SD Sack Rate
In SD Sack Rate (a contra-metric), the UM Offense is significantly below average, while the IU Defense is even worse, which lowers the UM Offense effective Sack Rate. On the other side, the IU Offense is well below average, but the UM Defense is elite (ranked #3), which pushes the IU Offense up as well. In the end, the net matchup result is an overwhelming advantage for Michigan in SD Sack Rate.
Passing Down Matchups
Last, but certainly not least, are the Passing Down matchups, which are split between Michigan and Indiana, with some indications that UM may need to be concerned about its pass protection in Bloomington.
PD Success Rate
In PD Success Rate, the UM Offense is above average while the IU Defense is top ten, which pulls the UM Offense down considerably. On the other side, the above average IU Offense is still obliterated by the elitist UM Defense (ranked #1). The net matchup result is a sizeable advantage for Michigan in PD Success Rate.
In PD Explosiveness (IsoPPP), here again the UM Offense is above average, but the IU Defense is well above average and pulls the UM Offense down considerably. On the other side, the IU Offense is about average, as is the UM Defense, which leaves the IU Offense about the same. The net matchup result is a negligible advantage for Michigan in PD Explosiveness.
PD Line Yards per Carry
In PD Line Yards per Carry (LYPC), the UM Offense is above average, while the IU Defense is about average, which boosts the UM Offense up a smidge. On the other side, the IU Offense is above average, but the UM Defense is well above average, which takes the IU Offense down a notch. The net matchup result is a slight advantage for Michigan in PD LYPC.
PD Sack Rate
In PD Sack Rate (a contra-metric), as everyone should know by now, the UM Offense is well below average, while the IU Defense is top ten, which pushes the UM Offense up even higher. On the other side, the IU Offense is above average, but is negated by the UM Defense, which is well above average. Still, the net matchup result is a significant advantage for Indiana in PD Sack Rate.
So at this point you may still have some mixed feelings about this, another mixed bag of metrics matchups. Overall, UM has the advantage in all the categories of metrics, if not each metric. Yet, the margin for this game is roughly 6 points narrower than last week’ matchup with Sparty. How can that be? Well, the difference is essentially attributable to the change in home field advantage. Beyond that, UM has, in the aggregate, the same statistical advantage as was thought it had over Sparty.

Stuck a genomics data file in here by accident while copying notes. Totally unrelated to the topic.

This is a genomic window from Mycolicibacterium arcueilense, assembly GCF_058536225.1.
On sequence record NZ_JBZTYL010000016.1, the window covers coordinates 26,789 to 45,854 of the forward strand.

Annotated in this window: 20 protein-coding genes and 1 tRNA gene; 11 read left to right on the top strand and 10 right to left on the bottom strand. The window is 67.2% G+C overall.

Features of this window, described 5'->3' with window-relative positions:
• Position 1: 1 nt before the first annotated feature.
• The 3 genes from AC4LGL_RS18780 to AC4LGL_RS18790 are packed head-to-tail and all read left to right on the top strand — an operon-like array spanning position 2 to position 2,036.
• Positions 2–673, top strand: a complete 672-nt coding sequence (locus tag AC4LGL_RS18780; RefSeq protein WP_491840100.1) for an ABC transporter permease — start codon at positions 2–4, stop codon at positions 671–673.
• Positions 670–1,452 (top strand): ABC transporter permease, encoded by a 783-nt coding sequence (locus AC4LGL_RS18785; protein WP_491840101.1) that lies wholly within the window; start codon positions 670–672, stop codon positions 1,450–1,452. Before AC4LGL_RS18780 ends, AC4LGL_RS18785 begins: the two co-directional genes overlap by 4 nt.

So how does UM beat the same caliber of team on the road that it failed to beat at home? Simple: don’t turn the ball over. One of the most significant characteristics of this time is in its expected turnover margin. These are turnovers that one would expect the average team to gain based on UM proficiency in defending passes, and inducing the other team to to put the ball on the ground. Alas, the variance of this metric is quite wide, with Michigan being on the negative end of that distribution so far this season.
The matchups also suggest that Michigan’s rushing game is not a complete dumpster fire, at least, not in going up against Indiana. The matchups suggest that UM’s OL should be able to provide nominal gains to the second level for UM ball carriers. Beyond that, however, all bets may be off. The matchups also suggest that UM is good at getting short yardage when it matters, so playing with four downs in mind instead of three could be a key strategy is some situations, and may accentuate other avenues for success such as leveraging PD LYPC, which would entail running the ball on a passing down. At the same time, this would simultaneous mitigate UM’s disadvantage in PD Sack Rate, which entails passing the ball on a passing down.
Conversely, UM has one of its biggest advantages in SD Sack Rate, which suggests that it would be safer for UM to pass the ball on a standard down, since the risk of being sacked would be much lower. These metrics bear out that the OL is better at blocking and keeping the quarterback clean on standard downs than it is on passing downs. So a key element to that end will be to feature more play action, and more use of the blocky-catchy types in the form of mobile protection, if not screens and swing passes.
So, that concludes this week’s Five Factors Matchup Analysis!
Yours in football, and Go Blue!